I love the feel of hitting the ball hard, the pleasure of a rally. It is these things that make tennis the delightful game that it is.
Spectators often express disfavor of fair decisions.
Unless a player goes in for intensive play and tournament competition, two racquets are sufficient.
Balls should be good for at least six sets, and for more for the average player. But if the rallies are long, they do not last as long as this. There is a fuzz on the surface that wears off on the hard court.
I can remember when, as a beginner, I was delighted with any ball as long as it would bounce.
The 1927 Wimbledon finals were almost put off because of the rain, which threatened every moment.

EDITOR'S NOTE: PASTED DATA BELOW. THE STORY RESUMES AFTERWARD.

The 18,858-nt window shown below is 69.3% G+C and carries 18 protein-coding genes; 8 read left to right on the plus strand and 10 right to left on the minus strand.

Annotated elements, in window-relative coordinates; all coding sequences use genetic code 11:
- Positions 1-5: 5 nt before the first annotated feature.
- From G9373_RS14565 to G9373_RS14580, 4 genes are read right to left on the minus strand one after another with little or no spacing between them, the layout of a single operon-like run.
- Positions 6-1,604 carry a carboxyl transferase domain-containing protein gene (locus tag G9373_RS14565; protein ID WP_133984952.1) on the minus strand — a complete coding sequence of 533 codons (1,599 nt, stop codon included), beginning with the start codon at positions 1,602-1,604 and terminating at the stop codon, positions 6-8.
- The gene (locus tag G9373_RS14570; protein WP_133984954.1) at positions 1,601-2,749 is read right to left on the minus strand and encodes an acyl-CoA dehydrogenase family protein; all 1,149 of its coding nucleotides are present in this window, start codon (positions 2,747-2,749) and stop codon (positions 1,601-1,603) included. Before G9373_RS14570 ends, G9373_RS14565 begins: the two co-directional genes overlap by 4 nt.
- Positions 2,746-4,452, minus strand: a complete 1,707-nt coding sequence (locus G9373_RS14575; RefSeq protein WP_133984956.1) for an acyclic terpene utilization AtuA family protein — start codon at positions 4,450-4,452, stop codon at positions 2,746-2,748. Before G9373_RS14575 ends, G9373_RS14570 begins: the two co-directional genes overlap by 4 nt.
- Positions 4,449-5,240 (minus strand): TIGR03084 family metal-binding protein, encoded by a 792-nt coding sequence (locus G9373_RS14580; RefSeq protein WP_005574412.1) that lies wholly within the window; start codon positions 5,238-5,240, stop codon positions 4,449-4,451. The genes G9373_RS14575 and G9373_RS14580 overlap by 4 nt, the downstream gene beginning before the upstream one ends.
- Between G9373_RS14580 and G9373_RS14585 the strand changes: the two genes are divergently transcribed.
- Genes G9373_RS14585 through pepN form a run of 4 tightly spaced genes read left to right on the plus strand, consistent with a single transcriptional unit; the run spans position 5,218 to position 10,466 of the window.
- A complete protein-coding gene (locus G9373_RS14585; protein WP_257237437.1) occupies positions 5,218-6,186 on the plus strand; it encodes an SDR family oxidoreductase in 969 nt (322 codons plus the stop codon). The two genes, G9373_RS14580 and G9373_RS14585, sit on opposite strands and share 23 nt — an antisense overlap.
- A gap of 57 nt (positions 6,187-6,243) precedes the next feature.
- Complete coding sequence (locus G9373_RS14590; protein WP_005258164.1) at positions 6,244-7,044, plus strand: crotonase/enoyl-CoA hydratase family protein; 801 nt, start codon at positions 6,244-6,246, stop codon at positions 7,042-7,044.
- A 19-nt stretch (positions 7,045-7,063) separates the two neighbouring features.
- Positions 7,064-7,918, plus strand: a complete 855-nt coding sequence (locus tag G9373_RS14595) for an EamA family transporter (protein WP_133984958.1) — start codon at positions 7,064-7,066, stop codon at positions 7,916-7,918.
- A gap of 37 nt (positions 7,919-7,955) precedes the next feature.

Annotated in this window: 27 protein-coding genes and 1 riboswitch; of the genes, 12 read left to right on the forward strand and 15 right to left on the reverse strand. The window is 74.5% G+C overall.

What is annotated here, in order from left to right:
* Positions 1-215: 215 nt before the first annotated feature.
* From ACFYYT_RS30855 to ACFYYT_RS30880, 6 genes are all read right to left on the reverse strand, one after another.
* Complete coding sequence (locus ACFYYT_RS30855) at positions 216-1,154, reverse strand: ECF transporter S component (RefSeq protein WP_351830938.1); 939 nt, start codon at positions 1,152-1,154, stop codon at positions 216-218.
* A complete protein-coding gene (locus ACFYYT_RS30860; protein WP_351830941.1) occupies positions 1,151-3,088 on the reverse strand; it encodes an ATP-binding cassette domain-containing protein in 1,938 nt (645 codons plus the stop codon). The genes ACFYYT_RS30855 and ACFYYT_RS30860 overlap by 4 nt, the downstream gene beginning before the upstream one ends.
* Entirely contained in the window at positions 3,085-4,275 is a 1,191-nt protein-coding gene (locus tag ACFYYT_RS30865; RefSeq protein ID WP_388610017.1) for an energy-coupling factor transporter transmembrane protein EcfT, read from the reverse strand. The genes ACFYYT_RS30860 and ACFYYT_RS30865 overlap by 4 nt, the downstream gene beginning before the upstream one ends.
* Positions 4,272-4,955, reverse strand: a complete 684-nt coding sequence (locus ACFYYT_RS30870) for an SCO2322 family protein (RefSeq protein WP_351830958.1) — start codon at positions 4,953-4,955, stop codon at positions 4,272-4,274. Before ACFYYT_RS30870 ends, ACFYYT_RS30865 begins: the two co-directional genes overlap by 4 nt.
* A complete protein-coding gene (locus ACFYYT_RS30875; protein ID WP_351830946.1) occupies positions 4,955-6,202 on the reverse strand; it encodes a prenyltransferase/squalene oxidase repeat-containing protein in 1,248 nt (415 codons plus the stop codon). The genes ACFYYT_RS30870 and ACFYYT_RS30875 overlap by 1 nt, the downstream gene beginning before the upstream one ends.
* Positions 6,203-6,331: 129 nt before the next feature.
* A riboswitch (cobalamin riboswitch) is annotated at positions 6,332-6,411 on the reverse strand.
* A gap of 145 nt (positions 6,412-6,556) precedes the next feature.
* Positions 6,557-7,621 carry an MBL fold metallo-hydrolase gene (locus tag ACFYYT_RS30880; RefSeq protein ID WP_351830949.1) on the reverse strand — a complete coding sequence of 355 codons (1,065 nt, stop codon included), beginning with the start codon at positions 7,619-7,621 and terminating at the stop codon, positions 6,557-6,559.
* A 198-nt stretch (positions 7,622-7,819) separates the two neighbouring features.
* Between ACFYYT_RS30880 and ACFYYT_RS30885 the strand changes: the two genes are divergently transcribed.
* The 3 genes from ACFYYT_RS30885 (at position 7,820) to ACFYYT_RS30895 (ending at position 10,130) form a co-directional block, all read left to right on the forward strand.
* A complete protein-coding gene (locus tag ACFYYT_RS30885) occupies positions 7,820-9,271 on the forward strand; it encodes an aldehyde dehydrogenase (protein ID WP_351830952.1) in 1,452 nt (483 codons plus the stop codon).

When I play, I become entirely absorbed in the game. It may be a form of concentration.
My feelings, as the last ball travelled over the net, and as I realized that the final match was mine, I cannot describe. I felt that here was a prize for all the games I had ever played.
No player can become accustomed to New York's climate in August in a few days. The playing conditions, the courts in New York and France are very different.
The seeded draw came into being. This means that the two best players of the tournament are placed in opposite halves in the draw, and cannot possibly meet until the finals, if they come through successfully against all the rest of the participants.
The angle from which the line and ball are seen makes a tremendous difference in the call, and the player who is inclined to fret inwardly about decisions should realize this.
Four times out of five the linesman gets a better view of the ball near him than the player himself.
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